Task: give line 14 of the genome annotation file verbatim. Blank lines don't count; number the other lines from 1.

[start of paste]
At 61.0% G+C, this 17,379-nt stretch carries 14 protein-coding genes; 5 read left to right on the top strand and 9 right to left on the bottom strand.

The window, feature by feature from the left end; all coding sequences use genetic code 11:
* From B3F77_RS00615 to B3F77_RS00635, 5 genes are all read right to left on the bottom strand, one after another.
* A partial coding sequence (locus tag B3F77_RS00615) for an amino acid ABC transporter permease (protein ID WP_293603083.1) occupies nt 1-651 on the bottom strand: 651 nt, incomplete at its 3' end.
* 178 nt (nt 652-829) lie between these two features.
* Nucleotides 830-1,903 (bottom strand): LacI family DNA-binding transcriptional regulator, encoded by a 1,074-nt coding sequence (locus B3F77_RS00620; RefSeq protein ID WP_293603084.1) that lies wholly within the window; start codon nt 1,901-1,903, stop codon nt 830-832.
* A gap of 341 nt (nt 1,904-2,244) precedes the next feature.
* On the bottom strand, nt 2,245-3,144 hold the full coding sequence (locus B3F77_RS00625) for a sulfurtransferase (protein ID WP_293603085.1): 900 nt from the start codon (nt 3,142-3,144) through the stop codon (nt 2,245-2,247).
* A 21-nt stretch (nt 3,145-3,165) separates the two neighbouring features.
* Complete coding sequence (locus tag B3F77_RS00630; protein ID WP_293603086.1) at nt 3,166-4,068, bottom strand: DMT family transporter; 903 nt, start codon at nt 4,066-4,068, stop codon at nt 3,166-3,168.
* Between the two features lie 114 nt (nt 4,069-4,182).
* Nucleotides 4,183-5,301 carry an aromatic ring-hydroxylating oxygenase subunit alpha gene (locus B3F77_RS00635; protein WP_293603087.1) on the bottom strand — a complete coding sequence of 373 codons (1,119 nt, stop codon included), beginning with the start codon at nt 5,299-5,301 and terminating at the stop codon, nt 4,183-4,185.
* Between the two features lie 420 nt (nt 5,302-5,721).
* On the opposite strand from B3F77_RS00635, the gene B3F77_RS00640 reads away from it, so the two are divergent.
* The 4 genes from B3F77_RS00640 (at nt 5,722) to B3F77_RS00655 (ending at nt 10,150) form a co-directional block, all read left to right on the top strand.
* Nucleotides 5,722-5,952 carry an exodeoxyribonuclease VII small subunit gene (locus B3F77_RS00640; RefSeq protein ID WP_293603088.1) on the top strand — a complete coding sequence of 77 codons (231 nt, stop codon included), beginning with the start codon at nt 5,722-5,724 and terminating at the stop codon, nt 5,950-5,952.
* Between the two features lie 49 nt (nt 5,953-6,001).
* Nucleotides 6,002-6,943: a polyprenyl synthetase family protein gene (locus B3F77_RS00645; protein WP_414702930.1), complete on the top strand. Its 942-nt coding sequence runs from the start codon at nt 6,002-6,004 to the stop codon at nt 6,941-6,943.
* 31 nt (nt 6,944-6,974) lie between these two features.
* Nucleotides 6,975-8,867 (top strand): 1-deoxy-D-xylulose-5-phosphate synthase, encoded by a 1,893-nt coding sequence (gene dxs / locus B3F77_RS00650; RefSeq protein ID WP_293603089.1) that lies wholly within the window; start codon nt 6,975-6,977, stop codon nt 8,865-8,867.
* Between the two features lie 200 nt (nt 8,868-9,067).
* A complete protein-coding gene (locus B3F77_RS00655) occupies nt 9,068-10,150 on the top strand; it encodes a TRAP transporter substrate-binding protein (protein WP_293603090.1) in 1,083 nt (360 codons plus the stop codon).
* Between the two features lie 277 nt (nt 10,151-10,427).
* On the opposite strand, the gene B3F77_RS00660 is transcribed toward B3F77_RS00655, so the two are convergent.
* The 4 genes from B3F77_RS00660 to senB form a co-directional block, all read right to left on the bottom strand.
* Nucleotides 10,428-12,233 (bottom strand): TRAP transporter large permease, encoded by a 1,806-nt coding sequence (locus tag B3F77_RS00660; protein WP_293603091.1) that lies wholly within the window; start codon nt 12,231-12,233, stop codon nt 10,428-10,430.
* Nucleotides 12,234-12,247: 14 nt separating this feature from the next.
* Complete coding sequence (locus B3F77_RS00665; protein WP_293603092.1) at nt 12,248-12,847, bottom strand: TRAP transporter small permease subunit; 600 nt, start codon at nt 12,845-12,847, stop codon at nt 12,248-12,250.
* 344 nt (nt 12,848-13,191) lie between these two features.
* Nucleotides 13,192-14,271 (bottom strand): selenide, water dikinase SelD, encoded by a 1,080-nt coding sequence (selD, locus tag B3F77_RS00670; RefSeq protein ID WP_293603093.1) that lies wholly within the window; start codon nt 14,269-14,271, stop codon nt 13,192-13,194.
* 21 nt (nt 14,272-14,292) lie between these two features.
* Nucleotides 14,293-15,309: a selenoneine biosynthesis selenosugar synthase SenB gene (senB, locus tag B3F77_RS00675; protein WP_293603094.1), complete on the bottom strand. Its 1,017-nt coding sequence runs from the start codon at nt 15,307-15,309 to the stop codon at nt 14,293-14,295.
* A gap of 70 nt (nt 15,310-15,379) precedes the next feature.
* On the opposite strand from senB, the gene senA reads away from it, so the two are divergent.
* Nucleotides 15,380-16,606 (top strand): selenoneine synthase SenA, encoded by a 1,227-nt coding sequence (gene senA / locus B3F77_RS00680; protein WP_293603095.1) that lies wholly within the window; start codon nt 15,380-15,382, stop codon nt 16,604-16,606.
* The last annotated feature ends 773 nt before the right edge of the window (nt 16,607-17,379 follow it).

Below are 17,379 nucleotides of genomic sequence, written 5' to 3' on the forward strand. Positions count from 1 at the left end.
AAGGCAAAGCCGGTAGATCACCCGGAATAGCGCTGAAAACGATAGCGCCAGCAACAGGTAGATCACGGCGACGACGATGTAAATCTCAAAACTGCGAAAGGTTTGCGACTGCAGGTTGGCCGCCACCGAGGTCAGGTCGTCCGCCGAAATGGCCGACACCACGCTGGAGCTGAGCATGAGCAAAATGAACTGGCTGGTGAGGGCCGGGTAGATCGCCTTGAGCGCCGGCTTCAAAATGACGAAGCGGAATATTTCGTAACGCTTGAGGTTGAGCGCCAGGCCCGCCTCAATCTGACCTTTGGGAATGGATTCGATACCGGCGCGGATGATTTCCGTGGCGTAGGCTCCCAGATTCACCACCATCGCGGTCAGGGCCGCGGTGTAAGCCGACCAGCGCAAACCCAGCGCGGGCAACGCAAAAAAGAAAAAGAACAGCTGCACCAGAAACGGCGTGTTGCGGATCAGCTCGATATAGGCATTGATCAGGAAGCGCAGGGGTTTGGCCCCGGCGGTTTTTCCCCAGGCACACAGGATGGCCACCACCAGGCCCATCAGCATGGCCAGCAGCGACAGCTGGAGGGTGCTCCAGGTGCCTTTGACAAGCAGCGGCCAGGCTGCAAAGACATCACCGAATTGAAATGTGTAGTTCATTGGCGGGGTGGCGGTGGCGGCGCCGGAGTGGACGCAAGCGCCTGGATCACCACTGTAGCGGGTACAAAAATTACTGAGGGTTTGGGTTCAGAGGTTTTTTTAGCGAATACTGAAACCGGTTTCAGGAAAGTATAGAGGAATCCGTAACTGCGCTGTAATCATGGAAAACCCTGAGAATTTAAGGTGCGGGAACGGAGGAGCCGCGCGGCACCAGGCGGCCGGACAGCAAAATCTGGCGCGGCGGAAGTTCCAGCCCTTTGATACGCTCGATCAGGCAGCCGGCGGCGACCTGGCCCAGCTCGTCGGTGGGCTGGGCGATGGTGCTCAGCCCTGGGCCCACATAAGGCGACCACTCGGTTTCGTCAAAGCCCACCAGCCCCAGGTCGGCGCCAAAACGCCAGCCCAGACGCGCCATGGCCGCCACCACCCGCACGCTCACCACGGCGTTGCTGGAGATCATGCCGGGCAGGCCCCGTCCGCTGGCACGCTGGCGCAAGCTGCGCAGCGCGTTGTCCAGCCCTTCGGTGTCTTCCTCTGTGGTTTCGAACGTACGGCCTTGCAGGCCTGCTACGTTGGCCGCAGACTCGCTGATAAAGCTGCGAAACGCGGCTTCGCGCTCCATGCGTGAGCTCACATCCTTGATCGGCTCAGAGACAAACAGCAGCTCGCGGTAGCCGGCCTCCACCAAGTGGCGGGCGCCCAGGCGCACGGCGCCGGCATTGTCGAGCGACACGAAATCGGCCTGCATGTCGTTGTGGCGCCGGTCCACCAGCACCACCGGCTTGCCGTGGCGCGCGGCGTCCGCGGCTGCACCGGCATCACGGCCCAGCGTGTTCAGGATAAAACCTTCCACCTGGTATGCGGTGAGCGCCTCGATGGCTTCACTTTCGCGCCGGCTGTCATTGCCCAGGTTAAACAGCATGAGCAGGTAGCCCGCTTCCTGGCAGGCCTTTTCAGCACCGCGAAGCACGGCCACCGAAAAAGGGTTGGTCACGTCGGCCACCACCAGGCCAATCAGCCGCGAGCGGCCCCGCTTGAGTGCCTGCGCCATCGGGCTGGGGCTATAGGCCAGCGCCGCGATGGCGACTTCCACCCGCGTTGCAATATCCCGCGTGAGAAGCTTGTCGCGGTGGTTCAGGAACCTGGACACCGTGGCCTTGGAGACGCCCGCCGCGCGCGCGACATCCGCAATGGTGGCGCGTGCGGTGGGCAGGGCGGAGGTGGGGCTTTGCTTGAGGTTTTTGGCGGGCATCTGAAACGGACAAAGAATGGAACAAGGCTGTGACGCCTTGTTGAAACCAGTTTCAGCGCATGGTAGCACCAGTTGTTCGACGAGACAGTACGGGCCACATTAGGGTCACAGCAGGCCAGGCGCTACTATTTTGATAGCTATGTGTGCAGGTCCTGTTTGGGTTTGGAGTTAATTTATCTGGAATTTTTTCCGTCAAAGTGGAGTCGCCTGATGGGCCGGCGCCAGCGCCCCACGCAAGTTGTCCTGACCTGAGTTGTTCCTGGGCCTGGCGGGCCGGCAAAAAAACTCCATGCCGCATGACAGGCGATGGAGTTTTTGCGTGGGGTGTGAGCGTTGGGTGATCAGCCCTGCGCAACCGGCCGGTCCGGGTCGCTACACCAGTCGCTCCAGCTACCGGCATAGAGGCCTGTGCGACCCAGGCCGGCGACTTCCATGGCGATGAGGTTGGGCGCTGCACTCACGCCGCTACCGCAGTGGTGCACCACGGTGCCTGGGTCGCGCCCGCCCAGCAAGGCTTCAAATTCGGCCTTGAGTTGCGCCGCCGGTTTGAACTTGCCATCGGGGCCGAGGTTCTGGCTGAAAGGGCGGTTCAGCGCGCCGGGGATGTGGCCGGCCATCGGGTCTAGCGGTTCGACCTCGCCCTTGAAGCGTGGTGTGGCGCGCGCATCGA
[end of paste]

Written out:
* On the opposite strand from B3F77_RS00635, the gene B3F77_RS00640 reads away from it, so the two are divergent.